***

Hi there. Lately, a lot of people has explained to the world what “really” happened at the PyCon conference the other week. Each of us has constructed their own scenario for the whole mess.

The vast majority of us was not there. We have simply presented the case as we have envisioned it. Based upon what we have read and heard from various sources. Each of us told the story we found most likely and to the point, with focus on whatever aspects we found most relevant to our own views and interests.

By now, there are hundreds of different versions of what happened. Lots of storytelling going on. I guess the seats where the PyCon audience were sitting will live on forever in mythology. Just like a certain elevator.

My own scenario was a rather bland one. Person A this, person B that. Very little adjectives and judgments. That’s because I wanted to divert people’s concern away from the whole outrage. And instead towards pondering how cases like this are handled in general. I find that more productive than whether or not anyone involved in this particular case deserves to be called heroic or evil or mentally disturbed, or any of the many things that everyone involved in the incident has been publicly called over these last few days.

Today, I’m going to bring up two other scenarios. I’m picking the ones told by TJ Kirk and PZ Myers. Also known as The Amazing Atheist and Pharyngula, respectively. You’ll find the links below. Two very different stories, both being about a woman complaining about a joke between two men.

In the story told by TJ Kirk, the woman who complained had all kinds of hostile intent. In sharp contrast to her vileness, the guys who made a joke about dongles most certainly didn’t mean any harm whatsoever.

In the story told by PZ Myers, the woman who complained had only the best intentions. The guy who joked about dongles was not outright evil. Not like his adversary in the Kirk version of the story. However, in the Myers version, he and his friend are still the bad guy side of the story. They were not only rude and obnoxious, but also quote “TRYING to assert their dudely privilege” – end quote, my emphasis.

In other words, Myers describe the two guys as actively and deliberately taking hostile action towards the women of the conference. Although he does so in much softer and much more reasonable words than what I have seen from any of the guys who instead paint the woman as being the villain.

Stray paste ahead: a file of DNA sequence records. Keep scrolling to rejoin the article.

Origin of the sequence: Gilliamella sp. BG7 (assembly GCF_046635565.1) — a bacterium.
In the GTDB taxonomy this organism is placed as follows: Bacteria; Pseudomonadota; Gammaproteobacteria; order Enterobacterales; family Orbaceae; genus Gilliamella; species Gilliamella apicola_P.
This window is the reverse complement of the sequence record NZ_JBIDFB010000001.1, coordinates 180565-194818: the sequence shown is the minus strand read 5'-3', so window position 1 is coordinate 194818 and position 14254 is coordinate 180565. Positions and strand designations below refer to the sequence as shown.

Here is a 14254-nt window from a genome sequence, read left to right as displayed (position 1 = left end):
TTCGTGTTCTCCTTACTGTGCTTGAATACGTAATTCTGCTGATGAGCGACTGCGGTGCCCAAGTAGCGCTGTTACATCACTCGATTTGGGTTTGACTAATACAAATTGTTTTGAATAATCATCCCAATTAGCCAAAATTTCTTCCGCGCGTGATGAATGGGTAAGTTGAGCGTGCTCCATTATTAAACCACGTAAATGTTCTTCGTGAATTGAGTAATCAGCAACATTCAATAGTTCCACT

TJ Kirk and PZ Myers are not telepaths. I mean, I don’t believe that they are. More importantly, I don’t believe that they mistake themselves for having such suprpowers. And I don’t believe that they are trying to trick anyone else into believing that they do. No, these men are not truly claiming to be able to read the minds of the man who made the joke and the woman who complained. Instead, they are simply telling a story. A story expressing how they view the situation. Their view as outsiders, who as far as I know did not attend the conference – much less witness the incident in person.

Each version has a key story element that the other version leaves out completely.

In the Myers story, the guy told his sexualized joke not only loudly enough to be obnoxious in itself, but also perfectly timed to be hurtful. The Kirk story leaves out the timing, focusing on the joke being sexualized. Kirk makes a big deal about the woman having made her own sexualized jokes in the past. Kirk thus present he case as being an issue of women allowing themselves to make sexualized jokes, but not allowing men the same amusement.

The Myers story, however, does not focus this part of the story on the joker being a man. Instead, it focuses on the joker being a man who rather loudly tells a sexualized joke… “during a presentation that was about women coders”. Timing does affect the connotations a lot. This detail is not included in the Kirk story, letting the joker off the hook for a detail that looks quite bad on him.